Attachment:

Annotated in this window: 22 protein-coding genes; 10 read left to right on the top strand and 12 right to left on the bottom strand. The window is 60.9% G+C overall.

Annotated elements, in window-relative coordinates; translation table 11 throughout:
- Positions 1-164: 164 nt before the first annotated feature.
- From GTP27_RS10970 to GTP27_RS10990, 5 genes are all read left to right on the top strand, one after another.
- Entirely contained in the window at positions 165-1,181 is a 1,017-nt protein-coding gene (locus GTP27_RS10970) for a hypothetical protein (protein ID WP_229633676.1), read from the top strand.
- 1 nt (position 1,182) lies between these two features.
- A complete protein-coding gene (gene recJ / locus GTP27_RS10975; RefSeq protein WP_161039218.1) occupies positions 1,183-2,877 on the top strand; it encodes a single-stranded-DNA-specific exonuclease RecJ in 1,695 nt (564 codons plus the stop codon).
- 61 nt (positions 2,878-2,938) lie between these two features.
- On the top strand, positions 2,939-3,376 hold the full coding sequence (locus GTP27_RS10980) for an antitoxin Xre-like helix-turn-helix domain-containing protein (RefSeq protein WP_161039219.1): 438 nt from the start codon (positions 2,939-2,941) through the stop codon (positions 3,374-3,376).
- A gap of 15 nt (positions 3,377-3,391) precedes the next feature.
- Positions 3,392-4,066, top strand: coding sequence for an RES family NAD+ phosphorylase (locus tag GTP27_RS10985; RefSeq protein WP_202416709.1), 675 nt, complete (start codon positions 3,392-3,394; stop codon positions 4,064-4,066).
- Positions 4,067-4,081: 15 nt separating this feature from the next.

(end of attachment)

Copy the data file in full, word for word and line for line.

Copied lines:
Annotated in this window: 22 protein-coding genes; 10 read left to right on the top strand and 12 right to left on the bottom strand. The window is 60.9% G+C overall.

Annotated elements, in window-relative coordinates; translation table 11 throughout:
- Positions 1-164: 164 nt before the first annotated feature.
- From GTP27_RS10970 to GTP27_RS10990, 5 genes are all read left to right on the top strand, one after another.
- Entirely contained in the window at positions 165-1,181 is a 1,017-nt protein-coding gene (locus GTP27_RS10970) for a hypothetical protein (protein ID WP_229633676.1), read from the top strand.
- 1 nt (position 1,182) lies between these two features.
- A complete protein-coding gene (gene recJ / locus GTP27_RS10975; RefSeq protein WP_161039218.1) occupies positions 1,183-2,877 on the top strand; it encodes a single-stranded-DNA-specific exonuclease RecJ in 1,695 nt (564 codons plus the stop codon).
- 61 nt (positions 2,878-2,938) lie between these two features.
- On the top strand, positions 2,939-3,376 hold the full coding sequence (locus GTP27_RS10980) for an antitoxin Xre-like helix-turn-helix domain-containing protein (RefSeq protein WP_161039219.1): 438 nt from the start codon (positions 2,939-2,941) through the stop codon (positions 3,374-3,376).
- A gap of 15 nt (positions 3,377-3,391) precedes the next feature.
- Positions 3,392-4,066, top strand: coding sequence for an RES family NAD+ phosphorylase (locus tag GTP27_RS10985; RefSeq protein WP_202416709.1), 675 nt, complete (start codon positions 3,392-3,394; stop codon positions 4,064-4,066).
- Positions 4,067-4,081: 15 nt separating this feature from the next.